They’ve been good to me, these Yeats have. Hairstreaks? So, so many. Striped hairstreak was my first, seen in Rector, Pennsylvania at Powdermill Reserve (University of Pittsburgh’s aviary research station). Grays, Banded, Coral, White ‘M,’ Red-banded and Acadian. That’s what I met by the end of 2016.
2017 nicely expanded my Hairstreak list: Edwards hairstreak (Ohio), Clytie Ministreak (National Butterfly Center in Mission, Texas), Tropical Greenstreak (at ‘The Wall’ in Mission, Texas), Juniper hairstreak (Panola Mountain State Park, Georgia), Dusky-blue Groundstreak (National Butterfly Center) and Gold-bordered hairstreak (‘The Wall).
2018 is young still. Oh, how I look forward to combing Ohio, Texas, Georgia and Nevada for hairstreaks and more. Dave enabled me to reach out to Georgia’s DNR folks, and they gave me a strong lead for finding Hessel’s hairstreaks in April. I wish.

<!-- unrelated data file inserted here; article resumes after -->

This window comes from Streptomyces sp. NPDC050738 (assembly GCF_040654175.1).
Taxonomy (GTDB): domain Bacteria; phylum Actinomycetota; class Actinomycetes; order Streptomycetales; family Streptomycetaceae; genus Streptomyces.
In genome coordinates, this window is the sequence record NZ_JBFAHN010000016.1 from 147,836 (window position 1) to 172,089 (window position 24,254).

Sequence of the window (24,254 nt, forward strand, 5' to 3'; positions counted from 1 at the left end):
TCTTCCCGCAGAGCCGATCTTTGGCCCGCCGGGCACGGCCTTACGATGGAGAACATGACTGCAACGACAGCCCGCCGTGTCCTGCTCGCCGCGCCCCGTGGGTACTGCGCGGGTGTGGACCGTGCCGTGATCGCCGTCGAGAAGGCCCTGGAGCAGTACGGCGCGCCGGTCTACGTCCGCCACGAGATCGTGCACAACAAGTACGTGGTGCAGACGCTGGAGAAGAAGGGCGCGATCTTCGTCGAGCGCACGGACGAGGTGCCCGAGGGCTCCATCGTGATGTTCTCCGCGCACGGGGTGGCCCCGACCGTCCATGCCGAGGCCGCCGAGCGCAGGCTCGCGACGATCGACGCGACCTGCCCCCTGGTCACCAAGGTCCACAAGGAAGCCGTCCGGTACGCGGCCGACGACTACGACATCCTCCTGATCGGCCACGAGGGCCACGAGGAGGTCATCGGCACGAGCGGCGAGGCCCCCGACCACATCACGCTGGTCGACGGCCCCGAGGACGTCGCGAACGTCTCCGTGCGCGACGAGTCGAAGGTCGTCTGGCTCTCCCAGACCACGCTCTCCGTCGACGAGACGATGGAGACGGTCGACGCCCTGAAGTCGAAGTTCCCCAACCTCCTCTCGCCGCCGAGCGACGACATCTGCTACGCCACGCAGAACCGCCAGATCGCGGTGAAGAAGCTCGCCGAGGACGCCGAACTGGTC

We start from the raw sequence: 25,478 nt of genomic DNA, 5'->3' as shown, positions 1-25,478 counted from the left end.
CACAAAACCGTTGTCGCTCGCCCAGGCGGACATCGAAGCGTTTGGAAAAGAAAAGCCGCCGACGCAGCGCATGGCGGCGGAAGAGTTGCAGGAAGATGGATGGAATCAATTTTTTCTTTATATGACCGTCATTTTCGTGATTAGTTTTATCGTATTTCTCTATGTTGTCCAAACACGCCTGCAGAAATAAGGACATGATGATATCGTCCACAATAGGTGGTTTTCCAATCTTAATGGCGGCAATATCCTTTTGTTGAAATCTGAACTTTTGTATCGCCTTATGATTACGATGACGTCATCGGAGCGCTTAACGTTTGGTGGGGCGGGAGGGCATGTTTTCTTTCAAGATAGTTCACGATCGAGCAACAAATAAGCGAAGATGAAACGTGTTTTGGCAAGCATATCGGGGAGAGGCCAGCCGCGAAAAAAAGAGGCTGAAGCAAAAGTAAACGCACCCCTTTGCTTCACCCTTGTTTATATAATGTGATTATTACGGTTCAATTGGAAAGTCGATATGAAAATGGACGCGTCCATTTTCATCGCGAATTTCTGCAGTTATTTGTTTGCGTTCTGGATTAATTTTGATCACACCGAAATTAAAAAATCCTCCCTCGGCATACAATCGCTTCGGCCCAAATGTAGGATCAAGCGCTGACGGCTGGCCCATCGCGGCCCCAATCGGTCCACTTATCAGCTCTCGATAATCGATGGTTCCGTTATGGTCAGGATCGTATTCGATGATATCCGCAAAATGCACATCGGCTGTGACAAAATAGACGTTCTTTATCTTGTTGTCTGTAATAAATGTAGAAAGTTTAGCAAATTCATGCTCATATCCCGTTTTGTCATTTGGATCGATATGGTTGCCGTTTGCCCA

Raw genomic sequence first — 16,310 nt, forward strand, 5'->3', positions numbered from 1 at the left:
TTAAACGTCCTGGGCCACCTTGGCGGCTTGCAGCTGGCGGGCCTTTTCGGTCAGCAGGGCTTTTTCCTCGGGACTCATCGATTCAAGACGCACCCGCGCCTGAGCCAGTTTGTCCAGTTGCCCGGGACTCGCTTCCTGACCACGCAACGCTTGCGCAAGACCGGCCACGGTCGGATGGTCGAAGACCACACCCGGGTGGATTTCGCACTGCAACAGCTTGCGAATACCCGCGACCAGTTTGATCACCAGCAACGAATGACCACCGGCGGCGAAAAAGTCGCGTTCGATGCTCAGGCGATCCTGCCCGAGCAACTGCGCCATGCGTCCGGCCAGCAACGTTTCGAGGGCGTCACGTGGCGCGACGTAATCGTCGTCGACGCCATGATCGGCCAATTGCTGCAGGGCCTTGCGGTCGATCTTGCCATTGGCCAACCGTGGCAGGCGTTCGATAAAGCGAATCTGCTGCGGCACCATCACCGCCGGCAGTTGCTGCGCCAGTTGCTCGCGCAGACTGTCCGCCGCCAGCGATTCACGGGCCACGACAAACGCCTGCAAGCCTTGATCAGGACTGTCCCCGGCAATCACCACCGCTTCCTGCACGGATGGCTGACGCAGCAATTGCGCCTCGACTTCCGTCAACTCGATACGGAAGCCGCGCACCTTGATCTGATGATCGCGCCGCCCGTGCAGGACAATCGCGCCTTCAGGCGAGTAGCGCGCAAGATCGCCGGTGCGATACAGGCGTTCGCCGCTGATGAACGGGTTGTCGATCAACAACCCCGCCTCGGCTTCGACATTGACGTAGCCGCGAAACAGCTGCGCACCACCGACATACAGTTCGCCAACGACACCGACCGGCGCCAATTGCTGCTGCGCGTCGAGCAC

That long said, I had to stop and well, admire this image of mine of a very shmeksy! and fresh Gray hairstreak. Now that I am in the big leagues of hairstreak chasers, what’s a fresh, gorgeous Gray mean to me?
Truth be told, more than you’d like, most hairstreaks are not fresh, and sport wings with heavy scale loss that cause dulling of color. So down in the Rio Grande Valley, late December 2017, folks came speeding over when a rare hairstreak was found at ‘The Wall.’ I was there early, and some of them were rare, for sure, but long in the tooth, that is, kind of worn-looking.
Grays, like ours here, are usually seen in good color, fresh, perky and just pookies! They pose, prance on a flowerhead, and just demand that I shoot my Fuji Velvia, not hold back.
Rare, uncommon, OMG! hairstreaks excite, but an excellent Gray hairstreak still demands stop, look and shoot.